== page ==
The Museum of Unnatural history Chicago (MUnCh) invites you to an exploration of colonial botany through a series of lectures, interventions, and prepared objects. The MUnCh exists as a pseudo-structure; the traveling lectures of expertise our lecturer presents refer to an imaginary site that contains real but often intangible constructs. The work plays with the persona of lecturer and docent to challenge the museum format and presents objects that are loaded with alternate histories. This stage of the project will also incorporate performative interventions on the currently existing lectures to expand the physical scope of the work.
This Fall, full filling is on the MUnCh menu, in which different fruits are examined across their cultural histories. There are four components to full filling: “apples to oranges,” “orange you glad,” “peach your heart out,” and “pumpkin pick an ick.” MUnCh wants to take audiences on a fruity journey, traveling around the world to discuss how these different fruits are emblematic of cultural influences stemming from colonialism and nationalism, such as myth-making, expressions of desire, and the food-coded nature of gender and race. Throughout Fall 2017, individual works-in-progress showings of full filling will occur, leading up to a culminating performance in December 2017.
The Museum of Unnatural history Chicago developed from a fascination with folk stories and mythology that was inflicting itself on my writing. Writing about myth in the form of fairy tales and fables has been part of my work for the past five years. I have adapted fairy tales and folk stories into poetry and fractured narratives, using persona and voice to explore contemporary responses of characters ranging from Pinocchio and Sleeping Beauty to William Tell and St. Sebastian. I augment this writing by doing research into associated topics.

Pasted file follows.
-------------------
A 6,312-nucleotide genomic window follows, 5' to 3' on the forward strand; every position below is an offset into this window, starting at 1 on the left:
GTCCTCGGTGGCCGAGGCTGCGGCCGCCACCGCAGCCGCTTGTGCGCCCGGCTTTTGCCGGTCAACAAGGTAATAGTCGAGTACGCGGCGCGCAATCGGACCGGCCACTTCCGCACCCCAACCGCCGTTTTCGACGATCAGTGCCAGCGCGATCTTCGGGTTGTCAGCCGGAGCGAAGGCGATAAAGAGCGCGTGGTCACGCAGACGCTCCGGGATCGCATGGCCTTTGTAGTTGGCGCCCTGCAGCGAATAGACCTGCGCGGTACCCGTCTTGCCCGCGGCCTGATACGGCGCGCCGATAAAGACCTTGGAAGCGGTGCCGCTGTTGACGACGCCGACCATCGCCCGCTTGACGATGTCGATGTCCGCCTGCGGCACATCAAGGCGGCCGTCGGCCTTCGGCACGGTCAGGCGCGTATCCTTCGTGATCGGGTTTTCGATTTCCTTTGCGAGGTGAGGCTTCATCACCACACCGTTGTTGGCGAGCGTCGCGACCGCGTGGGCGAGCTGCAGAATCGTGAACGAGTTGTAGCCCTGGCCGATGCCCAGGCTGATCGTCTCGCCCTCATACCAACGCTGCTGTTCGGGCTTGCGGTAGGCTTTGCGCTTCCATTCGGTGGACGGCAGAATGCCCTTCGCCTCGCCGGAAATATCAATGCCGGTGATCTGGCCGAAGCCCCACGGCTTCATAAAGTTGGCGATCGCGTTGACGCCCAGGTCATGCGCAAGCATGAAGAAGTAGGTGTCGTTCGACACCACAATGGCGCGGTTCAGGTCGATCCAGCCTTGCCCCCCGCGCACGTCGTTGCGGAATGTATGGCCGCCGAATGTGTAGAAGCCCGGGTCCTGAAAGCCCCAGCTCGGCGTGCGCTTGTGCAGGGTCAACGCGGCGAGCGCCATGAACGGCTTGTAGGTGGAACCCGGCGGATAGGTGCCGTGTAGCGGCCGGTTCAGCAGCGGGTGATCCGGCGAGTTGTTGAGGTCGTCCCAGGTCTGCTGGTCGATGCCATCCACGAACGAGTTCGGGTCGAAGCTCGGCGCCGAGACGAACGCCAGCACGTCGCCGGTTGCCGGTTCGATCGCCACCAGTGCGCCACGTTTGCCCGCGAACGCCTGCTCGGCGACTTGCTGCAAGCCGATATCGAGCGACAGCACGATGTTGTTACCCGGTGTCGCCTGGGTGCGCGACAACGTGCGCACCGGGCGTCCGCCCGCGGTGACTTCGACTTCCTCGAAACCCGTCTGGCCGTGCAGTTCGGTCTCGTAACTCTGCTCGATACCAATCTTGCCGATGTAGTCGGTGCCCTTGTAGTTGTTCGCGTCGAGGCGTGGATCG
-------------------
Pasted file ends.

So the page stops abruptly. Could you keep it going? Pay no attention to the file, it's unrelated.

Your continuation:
I continue to do extensive research into academic writing on fairy tales, mythology, and contemporary vignettes as well as cultural studies to better represent the cultures from which the stories are adapted, and to glean more insight as to how these “unnatural” depictions can be influential on our identities.
My work on the Museum of Unnatural history Chicago and its associated topics has benefitted most from the public interactions I have had through its various presentations. I feel performance’s ability to be present with its audience offers a chance to use presentation as research as much as culmination, so letting each iteration inform the next has been a wonderful thing to encounter and from which to develop my practice.
Kevin Sparrow is a writer, performer, and curator of live and time-based work. They utilize text to create performances, performance to create text, and both forms to create responses that provoke inquiry and participation. Kevin has been involved in solo and group performance work in local venues including DANK Haus, the Museum of Contemporary Art, Northwestern University, the Art Institute of Chicago; nationally in New York, Denver, Kansas City, and Pittsburgh; and internationally in Wellington, New Zealand. They are also Co-Coordinator with the writing and performance salon group HI typ/O and Literary Manager for the theatre company Nothing Without a Company in addition to their independent research projects. They served as Production Manager for the IN>TIME Performance Festival in Winter 2016 and Assistant Director of the Out of Site Performance Series in Summer 2015.